General Cycling Discussion Have a cycling related question or comment that doesn't fit in one of the other specialty forums? Drop on in and post in here! When possible, please select the forum above that most fits your post!

Back problem

Old 08-01-06, 01:42 PM
  #1  
dannyq
Senior Member
Thread Starter
 
dannyq's Avatar
 
Join Date: May 2006
Location: Halifax, N.S. Canada
Posts: 135

Bikes: 2005 Opus Solo

Mentioned: 0 Post(s)
Tagged: 0 Thread(s)
Quoted: 0 Post(s)
Likes: 0
Liked 0 Times in 0 Posts
Back problem

Searched... couldnt find anything.

I commute by bike everyday. Just in the last few days I noticed when I finish my ride my mid lower back hurts. The first day I noticed it, it was on my way home from work, The day I also moved alot of really heavy things before I rode home. Now, my backs only hurts after I finish my ride, so automatically you would think it has something to do with my bike, but the fact that it started the same afternoon as when I moved all that stuff makes me think.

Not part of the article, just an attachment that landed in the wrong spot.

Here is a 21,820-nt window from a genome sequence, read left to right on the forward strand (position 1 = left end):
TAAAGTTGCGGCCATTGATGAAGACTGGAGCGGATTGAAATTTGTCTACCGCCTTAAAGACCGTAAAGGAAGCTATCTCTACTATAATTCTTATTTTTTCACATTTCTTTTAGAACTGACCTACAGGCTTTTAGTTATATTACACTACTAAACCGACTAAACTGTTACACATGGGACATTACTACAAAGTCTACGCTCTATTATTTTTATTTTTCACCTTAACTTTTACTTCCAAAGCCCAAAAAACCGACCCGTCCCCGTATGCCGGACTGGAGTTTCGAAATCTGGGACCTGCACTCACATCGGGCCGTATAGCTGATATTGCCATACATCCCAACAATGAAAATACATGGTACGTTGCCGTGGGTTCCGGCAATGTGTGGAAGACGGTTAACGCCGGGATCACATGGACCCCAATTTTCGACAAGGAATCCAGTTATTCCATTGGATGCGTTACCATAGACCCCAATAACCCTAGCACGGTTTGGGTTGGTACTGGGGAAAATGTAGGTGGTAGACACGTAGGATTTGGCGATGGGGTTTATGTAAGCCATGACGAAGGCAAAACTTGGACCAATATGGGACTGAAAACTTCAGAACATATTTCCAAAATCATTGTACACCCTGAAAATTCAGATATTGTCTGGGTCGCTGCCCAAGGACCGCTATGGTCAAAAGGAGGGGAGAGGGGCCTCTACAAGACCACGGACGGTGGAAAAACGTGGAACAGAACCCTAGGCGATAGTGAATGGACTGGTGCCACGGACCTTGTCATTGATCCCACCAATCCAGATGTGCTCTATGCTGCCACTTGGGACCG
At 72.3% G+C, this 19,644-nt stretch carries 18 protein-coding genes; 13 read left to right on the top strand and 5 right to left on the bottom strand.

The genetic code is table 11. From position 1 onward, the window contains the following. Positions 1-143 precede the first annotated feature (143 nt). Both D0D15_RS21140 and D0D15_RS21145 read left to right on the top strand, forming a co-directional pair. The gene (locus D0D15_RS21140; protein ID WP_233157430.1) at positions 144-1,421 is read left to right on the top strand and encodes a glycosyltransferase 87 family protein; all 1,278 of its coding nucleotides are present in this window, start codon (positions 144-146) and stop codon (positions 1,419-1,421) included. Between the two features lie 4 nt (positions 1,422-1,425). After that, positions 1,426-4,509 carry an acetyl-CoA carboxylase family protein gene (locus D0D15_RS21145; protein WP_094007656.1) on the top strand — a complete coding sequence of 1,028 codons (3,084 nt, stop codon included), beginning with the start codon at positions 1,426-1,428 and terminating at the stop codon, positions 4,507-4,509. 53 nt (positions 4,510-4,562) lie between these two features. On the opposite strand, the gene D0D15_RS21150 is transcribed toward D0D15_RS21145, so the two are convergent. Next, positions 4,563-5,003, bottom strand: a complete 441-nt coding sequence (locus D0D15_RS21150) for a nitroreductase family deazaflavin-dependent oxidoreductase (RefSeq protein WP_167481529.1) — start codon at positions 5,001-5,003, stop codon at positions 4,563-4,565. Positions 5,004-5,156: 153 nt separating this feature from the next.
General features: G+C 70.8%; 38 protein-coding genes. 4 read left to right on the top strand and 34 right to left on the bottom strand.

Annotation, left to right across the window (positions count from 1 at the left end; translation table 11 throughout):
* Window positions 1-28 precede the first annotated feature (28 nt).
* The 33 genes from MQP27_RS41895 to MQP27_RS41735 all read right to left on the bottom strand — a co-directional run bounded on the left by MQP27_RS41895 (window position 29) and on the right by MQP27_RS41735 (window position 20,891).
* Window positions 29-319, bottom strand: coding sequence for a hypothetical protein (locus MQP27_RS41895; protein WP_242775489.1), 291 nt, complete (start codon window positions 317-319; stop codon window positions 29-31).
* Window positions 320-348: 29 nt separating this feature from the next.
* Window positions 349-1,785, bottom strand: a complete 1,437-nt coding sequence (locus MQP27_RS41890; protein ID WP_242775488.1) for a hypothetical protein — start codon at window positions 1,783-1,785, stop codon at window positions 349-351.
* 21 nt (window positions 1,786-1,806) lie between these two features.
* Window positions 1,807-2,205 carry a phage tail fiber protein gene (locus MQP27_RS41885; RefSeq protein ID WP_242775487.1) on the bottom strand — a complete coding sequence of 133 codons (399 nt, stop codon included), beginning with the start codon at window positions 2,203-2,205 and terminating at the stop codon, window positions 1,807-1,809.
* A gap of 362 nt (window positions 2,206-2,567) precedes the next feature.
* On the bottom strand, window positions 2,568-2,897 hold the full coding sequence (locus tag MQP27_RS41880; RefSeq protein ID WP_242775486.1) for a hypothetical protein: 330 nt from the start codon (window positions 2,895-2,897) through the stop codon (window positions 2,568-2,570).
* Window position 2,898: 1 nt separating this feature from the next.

Also, I recently purchased a new bar for my bike, I had the bar up way higher than the last one, I left it there for a few days to see if I liked it, I didnt, so I dropped the bar down just a tiny lil bit. But its still alot higher than it was when I first bought it. So i'm not leaning over to the bar near as much as when I first bought the bike. I rode the bike for a few days with the second change of the bar with no problems, rode the bike with the high position I had it when the bar was changed with no problem and I also rode it for a year with the lowest position of the 3 with not a problem.

So maybe something is wrong with my back, not caused by the bike, but riding the bike agravates(sp) it?

Looking for opinions.

Thanks.
dannyq is offline  
Old 08-01-06, 02:30 PM
  #2  
Michigander
Banned.
 
Michigander's Avatar
 
Join Date: May 2005
Posts: 1,726

Bikes: Giant ATX 1200, Schwinn Peleton

Mentioned: 3 Post(s)
Tagged: 0 Thread(s)
Quoted: 437 Post(s)
Likes: 0
Liked 0 Times in 0 Posts
Usually, but not always, higher bar= back pain and extra effort pedaling. 2 bits of advise- consider getting one of those easily ajustable stems. Also, do the back stretches that your chiropractor showed you if you have one, and see a chiropractor if you aren't already.
Michigander is offline  
Old 08-01-06, 06:04 PM
  #3  
slowandsteady
Faster but still slow
 
slowandsteady's Avatar
 
Join Date: Jun 2006
Location: Jersey
Posts: 5,979

Bikes: Trek 830 circa 1993 and a Fuji WSD Finest 1.0 2006